8.6
Satellite views of the unprecedented stratospheric smoke plume after the 7 February 2009 Victoria pyrocumulonimbus storms

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Wednesday, 26 January 2011: 5:15 PM
Satellite views of the unprecedented stratospheric smoke plume after the 7 February 2009 Victoria pyrocumulonimbus storms
3B (Washington State Convention Center)
Michael D. Fromm, NRL, Washington, DC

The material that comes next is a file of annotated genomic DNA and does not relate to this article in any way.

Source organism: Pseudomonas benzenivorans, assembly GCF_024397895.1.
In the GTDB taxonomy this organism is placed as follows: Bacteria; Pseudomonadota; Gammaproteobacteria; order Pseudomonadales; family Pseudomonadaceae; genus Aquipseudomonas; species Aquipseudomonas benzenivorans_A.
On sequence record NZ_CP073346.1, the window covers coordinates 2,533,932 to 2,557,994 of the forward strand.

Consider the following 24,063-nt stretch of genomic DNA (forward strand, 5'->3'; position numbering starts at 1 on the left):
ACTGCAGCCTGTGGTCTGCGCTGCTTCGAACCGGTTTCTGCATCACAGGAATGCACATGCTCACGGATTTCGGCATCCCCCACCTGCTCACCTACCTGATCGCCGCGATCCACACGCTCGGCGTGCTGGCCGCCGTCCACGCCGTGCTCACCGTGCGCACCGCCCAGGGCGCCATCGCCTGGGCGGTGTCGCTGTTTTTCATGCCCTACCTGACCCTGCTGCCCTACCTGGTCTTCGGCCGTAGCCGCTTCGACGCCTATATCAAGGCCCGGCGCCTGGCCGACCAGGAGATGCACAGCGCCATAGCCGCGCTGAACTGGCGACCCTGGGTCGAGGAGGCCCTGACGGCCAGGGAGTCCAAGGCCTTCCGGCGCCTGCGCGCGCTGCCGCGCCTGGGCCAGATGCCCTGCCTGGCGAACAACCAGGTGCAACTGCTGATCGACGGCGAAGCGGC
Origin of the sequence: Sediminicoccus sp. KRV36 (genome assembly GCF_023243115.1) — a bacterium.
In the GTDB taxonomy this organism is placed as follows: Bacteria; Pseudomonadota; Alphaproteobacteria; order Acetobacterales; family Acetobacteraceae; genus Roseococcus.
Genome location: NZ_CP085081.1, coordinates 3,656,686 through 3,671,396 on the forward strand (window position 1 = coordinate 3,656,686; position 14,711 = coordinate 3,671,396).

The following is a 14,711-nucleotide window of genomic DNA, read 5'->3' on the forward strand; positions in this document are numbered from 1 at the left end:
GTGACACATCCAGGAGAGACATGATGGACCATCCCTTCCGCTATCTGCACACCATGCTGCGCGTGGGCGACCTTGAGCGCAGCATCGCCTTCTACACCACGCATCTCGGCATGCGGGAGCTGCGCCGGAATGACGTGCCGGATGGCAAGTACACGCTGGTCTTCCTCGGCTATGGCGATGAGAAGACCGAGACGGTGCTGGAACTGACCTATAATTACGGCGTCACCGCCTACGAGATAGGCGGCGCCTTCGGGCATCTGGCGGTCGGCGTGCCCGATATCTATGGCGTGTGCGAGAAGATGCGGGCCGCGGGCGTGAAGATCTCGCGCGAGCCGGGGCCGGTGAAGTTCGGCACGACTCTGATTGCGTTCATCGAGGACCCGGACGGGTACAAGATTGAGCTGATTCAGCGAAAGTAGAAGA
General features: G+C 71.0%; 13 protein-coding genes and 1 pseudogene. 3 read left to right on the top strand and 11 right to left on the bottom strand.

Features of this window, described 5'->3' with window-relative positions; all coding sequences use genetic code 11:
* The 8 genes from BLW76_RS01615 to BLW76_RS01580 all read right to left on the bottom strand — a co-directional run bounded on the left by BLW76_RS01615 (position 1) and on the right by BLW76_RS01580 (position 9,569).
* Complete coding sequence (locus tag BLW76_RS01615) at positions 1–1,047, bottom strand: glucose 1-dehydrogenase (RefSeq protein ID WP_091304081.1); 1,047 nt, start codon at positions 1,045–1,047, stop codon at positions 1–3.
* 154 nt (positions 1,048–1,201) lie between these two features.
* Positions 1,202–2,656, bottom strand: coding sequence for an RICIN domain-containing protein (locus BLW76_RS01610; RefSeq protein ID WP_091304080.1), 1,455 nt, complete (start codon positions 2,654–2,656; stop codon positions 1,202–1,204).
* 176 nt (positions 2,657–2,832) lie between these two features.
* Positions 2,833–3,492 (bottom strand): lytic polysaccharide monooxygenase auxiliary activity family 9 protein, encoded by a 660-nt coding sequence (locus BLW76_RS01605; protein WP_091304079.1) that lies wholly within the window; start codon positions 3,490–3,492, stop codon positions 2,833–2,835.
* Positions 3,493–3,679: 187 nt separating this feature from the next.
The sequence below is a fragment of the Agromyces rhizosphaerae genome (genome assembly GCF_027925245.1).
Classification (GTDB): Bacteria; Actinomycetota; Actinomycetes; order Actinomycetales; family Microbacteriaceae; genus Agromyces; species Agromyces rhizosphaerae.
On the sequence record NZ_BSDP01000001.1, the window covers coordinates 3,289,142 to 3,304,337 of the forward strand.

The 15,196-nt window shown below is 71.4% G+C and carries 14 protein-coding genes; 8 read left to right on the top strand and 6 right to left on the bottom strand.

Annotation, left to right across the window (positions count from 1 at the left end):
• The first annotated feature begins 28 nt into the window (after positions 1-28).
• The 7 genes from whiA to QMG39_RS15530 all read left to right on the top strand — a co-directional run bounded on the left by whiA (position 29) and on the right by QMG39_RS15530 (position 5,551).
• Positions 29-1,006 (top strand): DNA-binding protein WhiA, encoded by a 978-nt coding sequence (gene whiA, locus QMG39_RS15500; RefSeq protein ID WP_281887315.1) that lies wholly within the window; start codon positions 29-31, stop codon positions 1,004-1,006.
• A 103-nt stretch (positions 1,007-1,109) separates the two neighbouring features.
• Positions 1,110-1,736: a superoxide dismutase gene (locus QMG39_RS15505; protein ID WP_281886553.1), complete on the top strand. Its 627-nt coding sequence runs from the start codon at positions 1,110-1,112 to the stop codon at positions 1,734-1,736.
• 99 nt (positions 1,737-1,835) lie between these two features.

On 7 February 2009, a date known in Australia as “Black Saturday,” the state of Victoria experienced unprecedented fire-weather conditions. Extremes of temperature, wind, and low relative humidity led to explosive fire growth and pyrocumulonimbus (pyroCb) storms that devastated property and caused many deaths. Presently it appears that the atmospheric effect of the pyroCbs might be equally extreme. Biomass burning emissions such as CO and HCN were measured in the stratosphere in unprecedented abundance for more than one month after Black Saturday. Smoke from these blowups was observed at altitudes greater than 20 km well into Austral autumn. The spread of this stratospheric pall extended from the tropics to Antarctica. Here we will show satellite observations that prove the extreme abundance and altitude of the Black Saturday plume. OMI absorbing aerosol index features were traceable for 25 days, and CALIPSO aerosol profiles showed smoke signatures in early April. ACE Imager aerosol extinction profiles reveal that Black Saturday smoke in the stratosphere was advected from its source in southeastern Australia across the Equator into the northern hemisphere.